Editor’s note: This article was initially published in The Daily Gazette, Swarthmore’s online, daily newspaper founded in Fall 1996. As of Fall 2018, the DG has merged with The Phoenix. See the about page to read more about the DG.
Last Thursday, Joyce Wu ’15 posted a petition on the Internet asking students to support a campus-wide referendum on the following question: “Do you believe that the presence of fraternities and sororities should continue to be permitted at Swarthmore College?” The StuCo Constitution stipulates that any referendum petition that has received signatures from ten percent of the student body may be formally submitted to StuCo for a vote. Referendum votes must occur within two weeks of formal submission, and are decided by a simple majority. To take effect, one-third of the campus would need to vote in the election.
The greek life petition has received at least 180 signatures, more than enough to make a referendum possible, but Wu, the petition’s creator, has waited to formally submit. At Sunday’s StuCo meeting, she said that there would need to be campus-wide discussions, possibly including a collection and a fireside-style chat before she would submit the petition.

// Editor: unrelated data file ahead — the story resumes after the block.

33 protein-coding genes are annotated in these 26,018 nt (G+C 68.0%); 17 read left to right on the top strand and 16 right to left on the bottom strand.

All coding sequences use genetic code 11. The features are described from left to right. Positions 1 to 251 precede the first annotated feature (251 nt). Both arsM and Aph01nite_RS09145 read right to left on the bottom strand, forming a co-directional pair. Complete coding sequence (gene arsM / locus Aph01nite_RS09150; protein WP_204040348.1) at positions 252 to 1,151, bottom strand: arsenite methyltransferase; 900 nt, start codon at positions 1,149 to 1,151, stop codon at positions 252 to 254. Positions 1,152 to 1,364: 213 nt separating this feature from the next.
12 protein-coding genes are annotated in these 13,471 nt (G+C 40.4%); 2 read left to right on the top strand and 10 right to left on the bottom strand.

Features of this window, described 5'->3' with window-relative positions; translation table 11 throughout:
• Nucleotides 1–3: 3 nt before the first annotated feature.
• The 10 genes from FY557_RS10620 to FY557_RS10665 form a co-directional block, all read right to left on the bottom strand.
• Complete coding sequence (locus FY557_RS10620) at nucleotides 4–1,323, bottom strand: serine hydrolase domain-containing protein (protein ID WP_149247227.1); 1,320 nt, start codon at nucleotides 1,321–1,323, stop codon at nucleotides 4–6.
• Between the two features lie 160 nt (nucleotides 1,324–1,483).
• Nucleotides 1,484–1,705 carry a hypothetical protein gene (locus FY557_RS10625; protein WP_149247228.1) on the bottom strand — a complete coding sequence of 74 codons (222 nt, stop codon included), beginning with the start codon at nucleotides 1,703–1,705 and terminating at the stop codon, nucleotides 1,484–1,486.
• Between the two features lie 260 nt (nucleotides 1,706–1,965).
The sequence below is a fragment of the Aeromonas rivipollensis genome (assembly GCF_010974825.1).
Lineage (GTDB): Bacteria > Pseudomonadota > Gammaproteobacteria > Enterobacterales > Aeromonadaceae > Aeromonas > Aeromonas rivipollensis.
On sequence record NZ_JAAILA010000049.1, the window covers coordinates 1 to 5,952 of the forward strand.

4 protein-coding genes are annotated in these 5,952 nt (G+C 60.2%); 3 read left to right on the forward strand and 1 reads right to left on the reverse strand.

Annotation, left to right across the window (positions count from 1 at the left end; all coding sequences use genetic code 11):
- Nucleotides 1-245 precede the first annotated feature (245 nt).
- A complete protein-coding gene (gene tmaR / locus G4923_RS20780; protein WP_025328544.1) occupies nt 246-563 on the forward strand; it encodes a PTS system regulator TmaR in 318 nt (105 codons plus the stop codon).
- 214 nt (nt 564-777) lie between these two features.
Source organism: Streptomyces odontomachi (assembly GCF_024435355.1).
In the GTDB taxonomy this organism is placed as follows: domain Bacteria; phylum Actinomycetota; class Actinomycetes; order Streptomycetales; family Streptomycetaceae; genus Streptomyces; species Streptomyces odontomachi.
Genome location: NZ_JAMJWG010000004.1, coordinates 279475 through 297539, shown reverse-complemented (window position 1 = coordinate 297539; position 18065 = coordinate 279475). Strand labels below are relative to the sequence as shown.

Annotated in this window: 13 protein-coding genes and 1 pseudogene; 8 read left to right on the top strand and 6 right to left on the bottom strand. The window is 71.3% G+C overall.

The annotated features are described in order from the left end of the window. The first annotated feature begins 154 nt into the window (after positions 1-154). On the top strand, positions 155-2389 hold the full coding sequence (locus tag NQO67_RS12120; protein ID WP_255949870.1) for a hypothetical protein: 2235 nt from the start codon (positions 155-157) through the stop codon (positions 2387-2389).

At Sunday night’s StuCo meeting, StuCo Co-President Victor Brady ’13 said that he and Co-President Gabby Capone ’14 planned to meet with Dean of Students Liz Braun on Wednesday to discuss the future of the referendum.
One question likely to be discussed at that meeting is whether or not students even have the power to vote away groups, though Swarthmore women voted to ban sororities in 1933. The StuCo Constitution merely states “Referendum resolutions may not supersede this Constitution”. Separately, there has been speculation on campus that the referendum cannot be phrased as an interrogative statement. Some students have speculated that greek alumni would stop making donations, much as total donations supposedly dropped after the Swarthmore football program was ended in 2000. Bowdoin College, which banned greek life in 2000, actually saw donations increase after the ban.
Few of these questions can be answered in a public forum at this time.
Both Braun and President Rebecca Chopp declined to comment at this time.
Members of Kappa Alpha Theta did not respond to requests for interviews.